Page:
The normal correction dose is one unit of rapid acting insulin for every 2.5 units of blood sugar elevation. This can be helpful to know if you have cut down your insulin doses a bit too much.
Aiming for blood sugars between 6 and 8 mmol can be a safe strategy in the first 2 weeks after starting a low carbohydrate diet. Thereafter the blood sugars can be tightened up when insulin requirements are more predictable. To prevent blood sugars going up and down unpredictably it is best to stick to 3 main meals a day and avoid snacking.
For insulin users and people on sulphonylureas it is best to fully understand the implications of a low carbohydrate diet and know how to control your blood sugars and insulin as well as having a good grasp of carb counting prior to undertaking a low carbohydrate diet. There are many educational resources on the web to do this. Some of these resources are Dr Bernstein’s Diabetes University on you tube, diabetes.co.uk website and Low Carbohydrate Course which is web based, and diabetesdietblog.com which has two written courses.
Although it can be daunting to think about the initial difficulties that can occur with a low carbohydrate diet, the long term benefits of improved blood sugars, weight, blood pressure and lipids make the outlook for pre-diabetics, the overweight and people suffering from diabetes much brighter indeed. It is worth educating yourself about your condition and how to effectively use a low carbohydrate diet to change your health destiny. The extra planning that you need to do for meals, more frequent shopping for fresh ingredients and often increased expense are worth the long term health benefits.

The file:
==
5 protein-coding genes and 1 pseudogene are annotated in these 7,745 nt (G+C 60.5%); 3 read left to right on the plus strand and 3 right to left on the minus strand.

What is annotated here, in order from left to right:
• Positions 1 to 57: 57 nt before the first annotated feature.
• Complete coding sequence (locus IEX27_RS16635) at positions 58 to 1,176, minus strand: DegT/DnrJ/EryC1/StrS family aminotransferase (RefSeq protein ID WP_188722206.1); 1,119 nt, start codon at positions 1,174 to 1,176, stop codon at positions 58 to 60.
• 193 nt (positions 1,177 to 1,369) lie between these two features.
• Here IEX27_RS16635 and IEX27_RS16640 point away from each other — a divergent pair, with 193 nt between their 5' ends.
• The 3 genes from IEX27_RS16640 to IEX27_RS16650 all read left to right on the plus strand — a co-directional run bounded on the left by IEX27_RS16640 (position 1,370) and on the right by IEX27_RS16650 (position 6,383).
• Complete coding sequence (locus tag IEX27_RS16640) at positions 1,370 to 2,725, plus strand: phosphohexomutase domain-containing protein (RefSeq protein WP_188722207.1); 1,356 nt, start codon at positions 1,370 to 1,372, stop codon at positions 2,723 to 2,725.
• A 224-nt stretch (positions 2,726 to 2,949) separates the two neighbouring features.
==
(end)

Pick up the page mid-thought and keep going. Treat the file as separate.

Alcohol can be a pleasant part of life. Many alcoholic drinks are high in sugar, such as beer and sweet wines, and also cocktails. These need to be eliminated for success in a low carbohydrate diet. Spirits such as whisky, gin and vodka have less impact on the blood sugar, and dry red and white wines are also suitable.
For insulin users, and particularly Type 1 insulin users however, alcohol can tip them into unexpected hypoglycaemia if they are consuming more than 1-2 units of alcohol without a corresponding increase in dietary carbohydrate. This is because alcohol limits the ability of the liver to manufacture glucose, and also blood sugars tend to run much more towards the normal range, around 4.6, when diabetes undergoes an apparent reversal on a low carbohydrate diet.
Exercise is a very beneficial and pleasant adjunct to a low carbohydrate diet for increased mood and health. For insulin users and those on medication such as sulphonylureas, adding exercise into the regime early on in the stages of a low carbohydrate diet add an increasing layer of complexity to blood sugar management. We therefore recommend that unaccustomed exercise is avoided for the first 2 weeks until blood sugar stability is achieved.
Dr Katharine Morrison